We use cookies to allow us and selected partners to improve your experience and our advertising. By continuing to browse you consent to our use of cookies. You can understand more and change your cookies preferences here.

Consumers still exposed to bank transfer scams

One in 10 falling victim to a crime with little chance of recouping their money

Consumers still exposed to bank transfer scams

Banks are still leaving customers exposed when it comes to bank transfer scams, five months after the Payment Systems Regulator (PSR) found evidence that they could be doing more, new Which? research has found. 

People are still losing money, and Which? now warns it has not yet seen enough evidence that the industry is making progress in protecting its customers, as it calls on the next government to take tough action on financial fraud.

From a survey of more than 2,000 people, one in 10 (8%) had made a bank transfer, or knew someone that had made a payment, that later turned out to be to a fraudster. Of those people who had lost money to bank transfer scams, more than half (54%) had been victims in the last six months.

‘I lost £10,000 to bank transfer fraud’ – read one victim’s story

How to support our bank transfer fraud campaign

People losing-life changing sums

These latest findings highlight that some people are still losing life-changing sums of money to this type of scam, with nearly four in 10 (37%) saying they didn’t get any money back at all.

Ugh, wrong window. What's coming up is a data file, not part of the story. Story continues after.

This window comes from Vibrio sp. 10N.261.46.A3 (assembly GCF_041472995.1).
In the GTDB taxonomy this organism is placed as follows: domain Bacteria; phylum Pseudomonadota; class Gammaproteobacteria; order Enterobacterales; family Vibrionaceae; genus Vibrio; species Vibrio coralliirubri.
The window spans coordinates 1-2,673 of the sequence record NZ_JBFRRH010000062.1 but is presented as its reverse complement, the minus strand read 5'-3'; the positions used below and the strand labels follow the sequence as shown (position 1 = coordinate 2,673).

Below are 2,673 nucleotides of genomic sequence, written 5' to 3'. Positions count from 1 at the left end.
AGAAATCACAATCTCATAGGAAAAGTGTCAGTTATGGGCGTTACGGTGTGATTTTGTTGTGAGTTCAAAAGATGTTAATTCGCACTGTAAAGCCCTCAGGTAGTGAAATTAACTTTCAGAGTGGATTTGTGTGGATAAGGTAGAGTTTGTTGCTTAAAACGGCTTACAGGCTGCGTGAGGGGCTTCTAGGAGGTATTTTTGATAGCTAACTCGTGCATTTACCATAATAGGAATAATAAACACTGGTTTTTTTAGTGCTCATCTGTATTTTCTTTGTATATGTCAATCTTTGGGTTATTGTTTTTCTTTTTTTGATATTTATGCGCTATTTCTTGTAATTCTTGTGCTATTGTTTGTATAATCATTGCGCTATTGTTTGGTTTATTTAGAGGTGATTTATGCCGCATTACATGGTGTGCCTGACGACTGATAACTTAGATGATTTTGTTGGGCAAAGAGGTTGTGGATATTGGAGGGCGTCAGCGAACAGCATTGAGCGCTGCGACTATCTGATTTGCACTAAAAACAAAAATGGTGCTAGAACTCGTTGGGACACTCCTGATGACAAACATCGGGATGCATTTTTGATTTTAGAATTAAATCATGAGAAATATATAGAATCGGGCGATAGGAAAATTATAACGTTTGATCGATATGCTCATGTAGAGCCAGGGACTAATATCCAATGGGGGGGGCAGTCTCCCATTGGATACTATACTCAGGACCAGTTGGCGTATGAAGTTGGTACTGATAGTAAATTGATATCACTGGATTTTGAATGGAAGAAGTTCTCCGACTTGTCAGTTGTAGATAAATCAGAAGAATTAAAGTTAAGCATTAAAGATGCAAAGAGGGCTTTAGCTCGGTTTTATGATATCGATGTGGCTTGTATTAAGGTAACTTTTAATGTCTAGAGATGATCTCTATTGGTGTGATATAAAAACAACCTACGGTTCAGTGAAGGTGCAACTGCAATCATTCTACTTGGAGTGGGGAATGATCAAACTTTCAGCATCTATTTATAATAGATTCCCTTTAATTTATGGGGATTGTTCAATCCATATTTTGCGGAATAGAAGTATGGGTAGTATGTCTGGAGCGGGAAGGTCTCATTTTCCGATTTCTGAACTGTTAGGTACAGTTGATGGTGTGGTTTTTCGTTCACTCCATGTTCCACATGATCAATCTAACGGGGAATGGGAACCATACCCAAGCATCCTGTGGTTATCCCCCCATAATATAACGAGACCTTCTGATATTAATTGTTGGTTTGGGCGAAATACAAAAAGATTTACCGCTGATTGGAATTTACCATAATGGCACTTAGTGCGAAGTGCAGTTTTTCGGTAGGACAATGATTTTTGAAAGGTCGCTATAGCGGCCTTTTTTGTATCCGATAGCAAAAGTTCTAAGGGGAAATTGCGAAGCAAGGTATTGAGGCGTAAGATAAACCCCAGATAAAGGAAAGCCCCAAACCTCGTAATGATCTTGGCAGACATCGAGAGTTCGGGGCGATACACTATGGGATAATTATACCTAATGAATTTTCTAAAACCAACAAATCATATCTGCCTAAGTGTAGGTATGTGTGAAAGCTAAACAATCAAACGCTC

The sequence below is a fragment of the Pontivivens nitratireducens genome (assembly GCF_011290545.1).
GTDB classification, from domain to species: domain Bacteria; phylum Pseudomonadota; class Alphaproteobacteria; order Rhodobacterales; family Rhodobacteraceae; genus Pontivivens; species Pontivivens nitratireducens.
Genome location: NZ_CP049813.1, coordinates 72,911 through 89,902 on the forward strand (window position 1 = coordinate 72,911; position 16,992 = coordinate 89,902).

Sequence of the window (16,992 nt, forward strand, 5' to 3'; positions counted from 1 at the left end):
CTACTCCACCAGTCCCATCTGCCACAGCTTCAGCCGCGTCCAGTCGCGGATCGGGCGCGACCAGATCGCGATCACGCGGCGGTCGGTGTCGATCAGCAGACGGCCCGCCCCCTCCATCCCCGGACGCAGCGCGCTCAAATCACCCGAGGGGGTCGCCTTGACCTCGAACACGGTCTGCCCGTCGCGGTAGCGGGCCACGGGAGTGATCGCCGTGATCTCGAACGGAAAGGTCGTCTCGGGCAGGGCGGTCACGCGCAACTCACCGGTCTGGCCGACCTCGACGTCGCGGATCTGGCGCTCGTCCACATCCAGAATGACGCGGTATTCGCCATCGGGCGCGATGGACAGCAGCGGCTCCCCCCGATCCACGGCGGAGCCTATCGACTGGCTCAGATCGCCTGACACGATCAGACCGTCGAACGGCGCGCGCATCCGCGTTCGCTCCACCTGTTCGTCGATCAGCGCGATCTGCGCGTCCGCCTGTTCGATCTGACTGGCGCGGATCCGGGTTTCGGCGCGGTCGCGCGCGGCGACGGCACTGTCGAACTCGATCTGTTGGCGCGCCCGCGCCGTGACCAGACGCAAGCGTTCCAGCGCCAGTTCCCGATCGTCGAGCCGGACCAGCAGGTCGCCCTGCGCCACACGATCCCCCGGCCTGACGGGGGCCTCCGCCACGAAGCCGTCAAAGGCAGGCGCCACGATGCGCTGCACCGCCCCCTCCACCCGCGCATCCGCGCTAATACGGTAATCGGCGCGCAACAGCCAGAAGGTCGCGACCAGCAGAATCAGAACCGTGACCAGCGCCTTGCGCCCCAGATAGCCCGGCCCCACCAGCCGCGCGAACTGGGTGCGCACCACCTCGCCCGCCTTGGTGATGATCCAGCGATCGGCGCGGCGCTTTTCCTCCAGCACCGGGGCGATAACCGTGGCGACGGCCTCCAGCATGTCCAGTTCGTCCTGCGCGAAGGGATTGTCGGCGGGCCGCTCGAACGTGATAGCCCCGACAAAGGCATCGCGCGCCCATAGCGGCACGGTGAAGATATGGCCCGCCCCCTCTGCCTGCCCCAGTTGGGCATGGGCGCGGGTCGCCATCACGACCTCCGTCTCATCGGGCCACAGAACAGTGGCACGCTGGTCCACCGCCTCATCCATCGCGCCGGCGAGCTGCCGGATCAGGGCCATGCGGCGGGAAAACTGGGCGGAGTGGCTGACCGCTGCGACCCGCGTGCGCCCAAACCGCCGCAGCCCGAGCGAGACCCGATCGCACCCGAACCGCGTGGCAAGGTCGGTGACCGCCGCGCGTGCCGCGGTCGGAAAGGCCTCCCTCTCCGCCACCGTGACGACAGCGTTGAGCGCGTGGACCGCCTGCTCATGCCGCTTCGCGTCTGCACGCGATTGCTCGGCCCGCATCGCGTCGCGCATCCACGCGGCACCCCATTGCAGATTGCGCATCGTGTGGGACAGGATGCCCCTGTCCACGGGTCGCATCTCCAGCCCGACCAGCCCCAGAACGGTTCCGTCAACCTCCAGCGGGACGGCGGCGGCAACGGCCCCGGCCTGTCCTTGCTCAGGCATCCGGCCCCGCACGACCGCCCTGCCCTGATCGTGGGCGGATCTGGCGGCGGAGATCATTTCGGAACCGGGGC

In September 2016, Which? made the first super-complaint to a financial regulator, calling on the industry to do more to better protect its customers from bank transfer scams. The new research shows that 80% of people think that banks should be responsible for recouping money lost to bank transfer scams.

Following a lack of clear improvements from the industry, Which? is today writing to banks calling for them to clearly outline what action they are taking to safeguard consumers from bank transfer scams.

The impact of scams – a real life story

Government must tackle fraud

Tackling financial fraud and scams must be a top priority for the next government, according to 31% of consumers. In its Consumer Agenda, Which? is urging the next government to set out an ambitious plan to ​ensure that financial institutions do more to protect ​consumers from ​bank ​transfer scams.

Gareth Shaw, money expert at Which?, said: ‘Despite the fact that consumers are still losing life-changing sums of money to fraudsters, it’s not clear what meaningful action the banks have taken to protect their customers.

‘People assume that banks will look after them and their money. So it’s vital that the industry, regulator and next government act quickly and decisively to tackle financial fraud. Failure to do so will continue to leave consumers paying the price.’

Back to top
Back to top